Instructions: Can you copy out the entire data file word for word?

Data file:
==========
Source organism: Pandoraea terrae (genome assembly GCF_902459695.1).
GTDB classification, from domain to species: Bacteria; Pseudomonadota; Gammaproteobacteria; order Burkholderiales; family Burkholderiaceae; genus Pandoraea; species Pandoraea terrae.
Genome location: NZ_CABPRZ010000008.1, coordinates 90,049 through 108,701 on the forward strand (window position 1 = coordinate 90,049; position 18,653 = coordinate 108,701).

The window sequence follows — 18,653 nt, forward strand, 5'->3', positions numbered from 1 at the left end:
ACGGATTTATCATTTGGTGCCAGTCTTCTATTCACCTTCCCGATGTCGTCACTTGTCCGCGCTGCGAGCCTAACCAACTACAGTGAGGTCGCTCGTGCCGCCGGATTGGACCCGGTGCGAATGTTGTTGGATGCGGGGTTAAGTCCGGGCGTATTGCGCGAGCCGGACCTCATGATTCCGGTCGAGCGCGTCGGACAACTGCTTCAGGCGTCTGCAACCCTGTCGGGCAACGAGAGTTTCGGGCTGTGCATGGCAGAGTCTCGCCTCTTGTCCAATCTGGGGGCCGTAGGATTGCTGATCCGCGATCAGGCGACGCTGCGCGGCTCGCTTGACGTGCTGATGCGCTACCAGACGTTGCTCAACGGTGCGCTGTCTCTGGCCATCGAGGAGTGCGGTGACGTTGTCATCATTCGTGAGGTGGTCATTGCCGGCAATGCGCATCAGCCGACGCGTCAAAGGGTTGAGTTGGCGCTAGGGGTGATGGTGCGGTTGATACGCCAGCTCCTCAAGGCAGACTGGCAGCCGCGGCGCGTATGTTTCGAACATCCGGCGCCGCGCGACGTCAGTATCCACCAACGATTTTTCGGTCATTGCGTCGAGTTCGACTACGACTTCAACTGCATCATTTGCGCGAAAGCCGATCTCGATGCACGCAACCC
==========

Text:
Source organism: Pandoraea terrae (genome assembly GCF_902459695.1).
GTDB classification, from domain to species: Bacteria; Pseudomonadota; Gammaproteobacteria; order Burkholderiales; family Burkholderiaceae; genus Pandoraea; species Pandoraea terrae.
Genome location: NZ_CABPRZ010000008.1, coordinates 90,049 through 108,701 on the forward strand (window position 1 = coordinate 90,049; position 18,653 = coordinate 108,701).

The window sequence follows — 18,653 nt, forward strand, 5'->3', positions numbered from 1 at the left end:
ACGGATTTATCATTTGGTGCCAGTCTTCTATTCACCTTCCCGATGTCGTCACTTGTCCGCGCTGCGAGCCTAACCAACTACAGTGAGGTCGCTCGTGCCGCCGGATTGGACCCGGTGCGAATGTTGTTGGATGCGGGGTTAAGTCCGGGCGTATTGCGCGAGCCGGACCTCATGATTCCGGTCGAGCGCGTCGGACAACTGCTTCAGGCGTCTGCAACCCTGTCGGGCAACGAGAGTTTCGGGCTGTGCATGGCAGAGTCTCGCCTCTTGTCCAATCTGGGGGCCGTAGGATTGCTGATCCGCGATCAGGCGACGCTGCGCGGCTCGCTTGACGTGCTGATGCGCTACCAGACGTTGCTCAACGGTGCGCTGTCTCTGGCCATCGAGGAGTGCGGTGACGTTGTCATCATTCGTGAGGTGGTCATTGCCGGCAATGCGCATCAGCCGACGCGTCAAAGGGTTGAGTTGGCGCTAGGGGTGATGGTGCGGTTGATACGCCAGCTCCTCAAGGCAGACTGGCAGCCGCGGCGCGTATGTTTCGAACATCCGGCGCCGCGCGACGTCAGTATCCACCAACGATTTTTCGGTCATTGCGTCGAGTTCGACTACGACTTCAACTGCATCATTTGCGCGAAAGCCGATCTCGATGCACGCAACCC